member objects (either specified in the initialization list or just
    default constructed if not part of the list). In this case the compiler
    knows what to do and calls the destructor of all objects contructed so
    far in reverse order. And the contructor body of your class i never
    called. This means any contruction that should have taken place there
    is not performed and therefore you don't need to call the destructor.

    2. If all base and member objects are contructed ok, the contructor
    body of your class is reached. In this case you have to be careful
    since if you make any resource allocations (like memory with new) and
    something makes your contructor throw later in the construcotr, your
    destructor is *not* called since the object is not fully contructed.
    You therefore have to guard the contructor code with try/catch (or use
    RAII objects like smart pointers - auto_ptr or boost::shared_ptr which
    are automaticall destroyed) and destroy any objects allocated so far
    manually with delete or similar.

    / Påhl
     
    =?iso-8859-1?B?UOVobCBNZWxpbg==?=, Jun 16, 2006
    #13
  14. Gernot Bauer Guest

    On 2006-06-15, <> wrote:
    >> The example in the book dynamically allocates memory with "new". The
    >> code snippet you have posted doesn't. Note the difference.
    >> Therefore, you need to delete theImage explicitly (at this point, the
    >> dtor of theImage will be called). When using new, you have the
    >> responsibility clear the memory on your own (but you could use something
    >> as boost::shared_ptr and give the responsibility of deletion to this
    >> class).


    [snip]

    > In short, I am fine with all the examples that the book has. But I had
    > a question regarding the whole concept when we have member
    > initialization lists. How does the code know that m_class1 is already
    > constructed and should be destroyed? The destructor of the container
    > object does not get called since it has thrown an exception. So how it
    > figure out the member objects that are fully created?


    The compiler has the responsibility to figure this out and to destroy the
    objects that it has created for you. It allocates memory for your members and
    constructs them either by using a constructor without parameters or a
    specialized one if you have stated one or more arguments in the initialization
    list. When the object's lifetime is over, it destroys these member objects.

    When an object cannot be build due to an exception, the desctructor will not
    be called, as you mention correctly. This is due to the fact that the object
    never was really "alive". In this case, the compiler will destruct members
    that were successfully created by the compiler when the constructor is
    left due to an exception.

    > Thanks,
    > Vikram


    Regards,
    Gerno
     
    Gernot Bauer, Jun 17, 2006
    #14
  15. On 2006-06-15, <> wrote:
    >> The example in the book dynamically allocates memory with "new". The
    >> code snippet you have posted doesn't. Note the difference.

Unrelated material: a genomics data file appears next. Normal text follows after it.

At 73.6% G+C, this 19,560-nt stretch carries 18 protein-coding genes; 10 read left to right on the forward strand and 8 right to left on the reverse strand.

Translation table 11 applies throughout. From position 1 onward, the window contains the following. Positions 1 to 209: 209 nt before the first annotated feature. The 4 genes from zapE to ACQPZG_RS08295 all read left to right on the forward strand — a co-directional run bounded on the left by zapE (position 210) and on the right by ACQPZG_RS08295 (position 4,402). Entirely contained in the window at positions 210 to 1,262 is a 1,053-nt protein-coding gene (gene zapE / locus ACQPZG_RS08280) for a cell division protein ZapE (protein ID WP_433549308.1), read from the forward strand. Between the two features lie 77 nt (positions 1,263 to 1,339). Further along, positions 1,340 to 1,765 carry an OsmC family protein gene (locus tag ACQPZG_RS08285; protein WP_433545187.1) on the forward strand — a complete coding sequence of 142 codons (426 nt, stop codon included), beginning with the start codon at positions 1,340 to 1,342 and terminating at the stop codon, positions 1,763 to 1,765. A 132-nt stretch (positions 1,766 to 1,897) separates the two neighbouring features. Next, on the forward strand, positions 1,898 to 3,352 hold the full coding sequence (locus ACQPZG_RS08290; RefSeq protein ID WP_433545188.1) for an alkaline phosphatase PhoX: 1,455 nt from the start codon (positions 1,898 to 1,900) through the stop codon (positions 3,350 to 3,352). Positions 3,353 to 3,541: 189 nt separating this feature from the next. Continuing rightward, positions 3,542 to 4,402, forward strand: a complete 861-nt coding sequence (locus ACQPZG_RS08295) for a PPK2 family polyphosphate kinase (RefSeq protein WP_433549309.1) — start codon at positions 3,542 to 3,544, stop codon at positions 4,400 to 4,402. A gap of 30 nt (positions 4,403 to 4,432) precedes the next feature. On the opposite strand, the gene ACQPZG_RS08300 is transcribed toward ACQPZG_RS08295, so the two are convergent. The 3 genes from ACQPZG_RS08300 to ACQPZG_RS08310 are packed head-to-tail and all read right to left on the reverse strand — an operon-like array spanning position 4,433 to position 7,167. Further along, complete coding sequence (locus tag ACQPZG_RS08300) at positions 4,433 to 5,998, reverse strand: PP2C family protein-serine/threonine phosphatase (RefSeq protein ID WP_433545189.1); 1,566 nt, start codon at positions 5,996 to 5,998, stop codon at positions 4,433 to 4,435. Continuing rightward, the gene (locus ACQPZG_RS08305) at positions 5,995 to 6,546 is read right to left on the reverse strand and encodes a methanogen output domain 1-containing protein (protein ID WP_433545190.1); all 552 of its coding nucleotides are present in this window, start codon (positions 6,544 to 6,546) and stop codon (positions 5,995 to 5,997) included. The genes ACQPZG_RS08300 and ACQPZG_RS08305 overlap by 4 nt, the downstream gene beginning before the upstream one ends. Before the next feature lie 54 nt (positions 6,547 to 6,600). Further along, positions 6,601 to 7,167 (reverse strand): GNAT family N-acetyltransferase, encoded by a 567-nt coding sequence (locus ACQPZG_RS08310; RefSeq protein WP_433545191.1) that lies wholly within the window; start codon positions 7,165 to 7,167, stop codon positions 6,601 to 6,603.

>> Therefore, you need to delete theImage explicitly (at this point, the
    >> dtor of theImage will be called). When using new, you have the
    >> responsibility clear the memory on your own (but you could use something
    >> as boost::shared_ptr and give the responsibility of deletion to this
    >> class).


    [snip]

    > In short, I am fine with all the examples that the book has. But I had
    > a question regarding the whole concept when we have member
    > initialization lists. How does the code know that m_class1 is already
    > constructed and should be destroyed? The destructor of the container
    > object does not get called since it has thrown an exception. So how it
    > figure out the member objects that are fully created?


    The compiler has the responsibility to figure this out and to destroy the
    objects that it has created for you. It allocates memory for your members and
    constructs them either by using a constructor without parameters or a
    specialized one if you have stated one or more arguments in the initialization
    list. When the object's lifetime is over, it destroys these member objects.

    When an object cannot be build due to an exception, the desctructor will not
    be called, as you mention correctly. This is due to the fact that the object
    never was really "alive". In this case, the compiler will destruct members
    that were successfully created by the compiler when the constructor is
    left due to an exception.

    > Thanks,
    > Vikram


    Regards,
    Gerno
     
    Gernot Robert Bauer, Jun 17, 2006
    #15
  16. On 2006-06-15, <> wrote:
    >> The example in the book dynamically allocates memory with "new". The
    >> code snippet you have posted doesn't. Note the difference.
    >> Therefore, you need to delete theImage explicitly (at this point, the
    >> dtor of theImage will be called). When using new, you have the
    >> responsibility clear the memory on your own (but you could use something
    >> as boost::shared_ptr and give the responsibility of deletion to this
    >> class).


    [snip]

    > In short, I am fine with all the examples that the book has. But I had
    > a question regarding the whole concept when we have member
    > initialization lists. How does the code know that m_class1 is already
    > constructed and should be destroyed? The destructor of the container
    > object does not get called since it has thrown an exception. So how it
    > figure out the member objects that are fully created?


    The compiler has the responsibility to figure this out and to destroy the
    objects that it has created for you. It allocates memory for your members and
    constructs them either by using a constructor without parameters or a
    specialized one if you have stated one or more arguments in the initialization
    list. When the object's lifetime is over, it destroys these member objects.

    When an object cannot be build due to an exception, the desctructor will not
    be called, as you mention correctly. This is due to the fact that the object
    never was really "alive". In this case, the compiler will destruct members
    that were successfully created by the compiler when the constructor is
    left due to an exception.

    > Thanks,
    > Vikram


    Regards,
    Gernot
     
    Gernot Robert Bauer, Jun 17, 2006
    #16